In the 1970s, George Lucas had a dog named for what state?

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Published September 21, 2023

Duh! is a weekly column that gives circuitous answers to obvious questions. If you dig it, you can find 100 more of these essays in the Geeks Who Drink book, Duh!.

The story of the most influential Alaskan malamute1 in cinema history starts with Marcia Lucas, not her weird-beard husband. In fact, it’s more her story than his in more ways than one. And if you’re looking for the reason why “We named the dog Indiana,” well, spoiler alert: It isn’t here.

Like George (and his parents), Marcia was born in California in the 1940s, and never left for too long – her only foray was Florida, where her dad, an Air Force officer, was stationed for a minute. She happened into a film editing job at a stock-footage library, and met George a few years later working on, of all things, a government-funded documentary about LBJ’s trip to the Far East. They married in 1969 and worked together off-and-on, with Marcia getting her first Oscar nomination for George’s American Graffiti (1973).

This was about the time that Indiana the (female) dog entered the picture, and her first act of inspiration had nothing to do with any fedora’d archaeologist, but rather a Wookiee. “A Malamute is a very large dog—like 130 pounds and bigger than a human being and very long-haired,” Lucas once told Star Wars Galaxy magazine. “Having her with me all the time inspired me to give Han Solo a sidekick who was like a big, furry dog.2 Not quite like a dog, but intelligent.”3

The resulting movie – you know, the one that went from being called Star Wars to Star Wars: Episode IV-A New Hope – won six Oscars, including one for Marcia Lucas … but not George. Mind you, Marcia totally deserved it – her tasks as one of the three editors on the film included cutting the entire climactic Death Star dogfight … and away from her official duties, she had a big influence on a lot of the best story beats.

Marcia also did some editing on Episodes V and VI – and became the one who named that aforementioned archaeologist character, during the making of Raiders of the Lost Ark – before divorcing George and leaving the editing business entirely. In fact, that’s the reason why we may never know where the dog’s name came from – she stopped doing interviews, resurfacing only briefly in 2021 to join the rest of the world in complaining that the sequel trilogy sucks.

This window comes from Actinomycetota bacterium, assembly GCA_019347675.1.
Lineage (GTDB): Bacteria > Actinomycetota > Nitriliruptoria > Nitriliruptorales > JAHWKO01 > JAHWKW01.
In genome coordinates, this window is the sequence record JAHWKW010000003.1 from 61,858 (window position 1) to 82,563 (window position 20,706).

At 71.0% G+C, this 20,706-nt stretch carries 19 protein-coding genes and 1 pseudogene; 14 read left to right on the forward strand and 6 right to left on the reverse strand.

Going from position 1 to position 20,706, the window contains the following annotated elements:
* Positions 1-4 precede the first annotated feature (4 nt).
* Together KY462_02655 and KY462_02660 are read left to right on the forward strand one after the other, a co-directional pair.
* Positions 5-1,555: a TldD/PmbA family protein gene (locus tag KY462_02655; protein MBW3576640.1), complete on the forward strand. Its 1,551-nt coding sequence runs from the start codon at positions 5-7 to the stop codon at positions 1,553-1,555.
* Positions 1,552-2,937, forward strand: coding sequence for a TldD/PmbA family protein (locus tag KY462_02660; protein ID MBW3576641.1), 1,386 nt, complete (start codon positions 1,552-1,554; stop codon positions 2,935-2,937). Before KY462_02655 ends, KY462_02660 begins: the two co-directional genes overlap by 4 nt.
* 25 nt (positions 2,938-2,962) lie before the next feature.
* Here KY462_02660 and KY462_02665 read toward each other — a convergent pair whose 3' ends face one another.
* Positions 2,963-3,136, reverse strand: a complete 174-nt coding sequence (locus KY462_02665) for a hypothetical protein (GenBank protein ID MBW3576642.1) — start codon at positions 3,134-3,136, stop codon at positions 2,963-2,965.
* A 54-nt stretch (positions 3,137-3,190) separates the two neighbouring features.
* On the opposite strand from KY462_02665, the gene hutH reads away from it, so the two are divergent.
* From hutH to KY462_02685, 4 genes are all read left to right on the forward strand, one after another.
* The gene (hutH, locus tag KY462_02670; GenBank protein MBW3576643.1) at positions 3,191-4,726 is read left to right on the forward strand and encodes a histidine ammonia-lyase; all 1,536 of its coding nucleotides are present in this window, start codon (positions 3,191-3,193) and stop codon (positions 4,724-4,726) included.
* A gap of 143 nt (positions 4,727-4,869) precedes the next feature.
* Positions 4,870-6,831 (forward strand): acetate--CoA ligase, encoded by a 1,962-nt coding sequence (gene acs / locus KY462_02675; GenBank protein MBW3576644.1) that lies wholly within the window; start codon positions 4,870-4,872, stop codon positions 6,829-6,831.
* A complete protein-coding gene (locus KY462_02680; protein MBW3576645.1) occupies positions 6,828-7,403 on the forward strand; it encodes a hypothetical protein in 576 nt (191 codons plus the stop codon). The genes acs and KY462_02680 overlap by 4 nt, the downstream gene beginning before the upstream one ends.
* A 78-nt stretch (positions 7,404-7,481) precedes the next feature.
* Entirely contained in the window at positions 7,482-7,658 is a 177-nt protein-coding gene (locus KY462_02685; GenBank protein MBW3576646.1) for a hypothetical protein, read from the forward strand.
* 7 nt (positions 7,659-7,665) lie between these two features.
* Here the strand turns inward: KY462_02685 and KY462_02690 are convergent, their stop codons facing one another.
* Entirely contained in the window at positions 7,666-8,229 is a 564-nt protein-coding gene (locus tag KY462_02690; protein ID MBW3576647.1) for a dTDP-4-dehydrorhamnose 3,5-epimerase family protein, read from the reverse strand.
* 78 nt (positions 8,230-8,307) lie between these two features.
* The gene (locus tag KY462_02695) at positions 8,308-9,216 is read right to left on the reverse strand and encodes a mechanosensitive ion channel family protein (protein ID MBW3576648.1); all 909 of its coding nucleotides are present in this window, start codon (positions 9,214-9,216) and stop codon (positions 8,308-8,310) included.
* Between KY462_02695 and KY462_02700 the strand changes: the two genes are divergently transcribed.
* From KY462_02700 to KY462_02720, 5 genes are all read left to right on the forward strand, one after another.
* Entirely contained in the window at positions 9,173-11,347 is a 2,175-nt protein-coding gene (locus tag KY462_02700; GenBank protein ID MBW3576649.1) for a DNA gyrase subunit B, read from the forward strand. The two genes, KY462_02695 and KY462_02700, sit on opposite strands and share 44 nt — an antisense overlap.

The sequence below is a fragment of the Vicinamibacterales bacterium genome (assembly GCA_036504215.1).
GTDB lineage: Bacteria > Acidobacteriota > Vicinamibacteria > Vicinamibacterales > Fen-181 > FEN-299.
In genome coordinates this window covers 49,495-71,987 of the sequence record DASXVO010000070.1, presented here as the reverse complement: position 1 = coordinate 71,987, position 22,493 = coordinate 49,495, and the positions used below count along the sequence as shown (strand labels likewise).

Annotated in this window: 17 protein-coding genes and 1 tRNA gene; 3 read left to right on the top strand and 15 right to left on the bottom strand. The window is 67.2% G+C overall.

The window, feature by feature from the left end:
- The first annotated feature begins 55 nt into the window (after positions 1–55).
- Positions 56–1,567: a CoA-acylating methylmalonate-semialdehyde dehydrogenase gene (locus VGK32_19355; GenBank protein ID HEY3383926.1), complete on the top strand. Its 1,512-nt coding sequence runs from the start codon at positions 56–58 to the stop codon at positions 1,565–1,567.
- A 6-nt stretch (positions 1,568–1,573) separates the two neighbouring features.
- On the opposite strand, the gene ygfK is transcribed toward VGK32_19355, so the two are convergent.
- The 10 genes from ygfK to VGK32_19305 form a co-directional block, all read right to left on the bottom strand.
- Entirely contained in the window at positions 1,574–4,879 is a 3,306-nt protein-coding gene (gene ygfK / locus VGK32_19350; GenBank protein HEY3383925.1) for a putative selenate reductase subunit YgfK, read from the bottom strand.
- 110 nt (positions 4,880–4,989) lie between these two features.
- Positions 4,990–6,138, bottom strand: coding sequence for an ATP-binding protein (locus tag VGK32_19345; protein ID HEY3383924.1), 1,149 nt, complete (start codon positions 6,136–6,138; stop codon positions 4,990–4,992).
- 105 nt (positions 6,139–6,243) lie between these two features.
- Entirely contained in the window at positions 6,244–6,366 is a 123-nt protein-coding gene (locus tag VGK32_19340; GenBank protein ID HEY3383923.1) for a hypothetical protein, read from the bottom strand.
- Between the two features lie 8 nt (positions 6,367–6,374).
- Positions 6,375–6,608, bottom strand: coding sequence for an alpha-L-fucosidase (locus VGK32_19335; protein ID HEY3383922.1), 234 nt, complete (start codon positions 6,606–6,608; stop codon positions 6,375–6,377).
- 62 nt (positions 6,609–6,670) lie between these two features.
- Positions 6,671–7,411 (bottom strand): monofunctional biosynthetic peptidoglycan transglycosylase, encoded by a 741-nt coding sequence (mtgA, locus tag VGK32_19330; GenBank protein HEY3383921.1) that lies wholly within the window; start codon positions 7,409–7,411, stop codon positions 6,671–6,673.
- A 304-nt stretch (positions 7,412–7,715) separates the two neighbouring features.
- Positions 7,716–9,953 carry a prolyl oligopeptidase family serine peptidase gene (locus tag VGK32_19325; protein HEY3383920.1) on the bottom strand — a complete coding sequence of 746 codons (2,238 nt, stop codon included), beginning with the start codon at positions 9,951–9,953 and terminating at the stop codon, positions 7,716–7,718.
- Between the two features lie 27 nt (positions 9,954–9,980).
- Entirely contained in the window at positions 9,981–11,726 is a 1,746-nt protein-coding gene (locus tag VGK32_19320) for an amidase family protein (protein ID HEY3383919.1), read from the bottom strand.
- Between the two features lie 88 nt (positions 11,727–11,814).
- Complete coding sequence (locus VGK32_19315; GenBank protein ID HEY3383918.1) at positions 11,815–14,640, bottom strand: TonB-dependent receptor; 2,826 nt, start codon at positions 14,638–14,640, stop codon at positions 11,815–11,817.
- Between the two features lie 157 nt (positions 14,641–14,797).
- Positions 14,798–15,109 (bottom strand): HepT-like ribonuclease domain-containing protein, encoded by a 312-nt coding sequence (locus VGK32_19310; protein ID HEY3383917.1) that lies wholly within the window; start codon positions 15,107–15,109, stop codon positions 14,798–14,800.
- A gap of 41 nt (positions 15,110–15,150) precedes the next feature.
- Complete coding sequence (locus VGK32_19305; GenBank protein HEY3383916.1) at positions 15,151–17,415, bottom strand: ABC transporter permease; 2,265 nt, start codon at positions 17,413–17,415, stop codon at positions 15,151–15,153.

Some other things named for the 19th United State:

  • Sung by Robert Preston and then li’l Ron Howard in the 1962 movie version of The Music Man, “Gary, Indiana” is probably the world’s least-funky tribute to the home of the Jackson Five.
  • Stretching just a few blocks from 3rd to 7th Avenue in Washington, D.C., Indiana Avenue is confusingly home to a condo complex called The Pennsylvania. Of course, there’s also a town called Indiana, Pennsylvania, and that’s the birthplace of Jimmy Stewart… the star of Mr. Smith Goes to Washington. Did you just get goosebumps?
  • Long before stranger things were happening in fictional Hawkins, Indiana, strange things were happening on fictional Eerie, Indiana. “Nobody believes me,” said the teen protagonist during the title sequence on this early-’90s family sci-fi/horror series. “But this is the center of weirdness for the entire planet.”

By the way: at its nearest point, Indiana’s a good 70 miles from Lake Erie… but you know what’s right up against it? PENNSYLVANIA.

  1. Before you look it up, no, there’s no dog breed named for the Hoosier State. According to the American Kennel Club, the only recognized breeds named for places east of the Mississippi are the Boston Terrier, Carolina Dog, Catahoula Leopard Dog, Chesapeake Bay Retriever, and Treeing Tennessee Brindle. Several of those would also be great band names.
  2. That’s right: Barf from Spaceballs, played by John Candy, is more faithful to the “source material” than Chewie himself. 
  3. Inspiring a huge intelligent canoid means that Indiana also, by extension, inspired the Ewoks. As the story goes, the Wookiees were originally meant to be the primitive rebel-allies who wrecked the Empire at the end of the trilogy, but Lucas had already established that Chewbacca was anything but a backwoods Luddite, and so he “cut them in half and called them Ewoks.” (though the word is never actually mentioned in Episode VI.)

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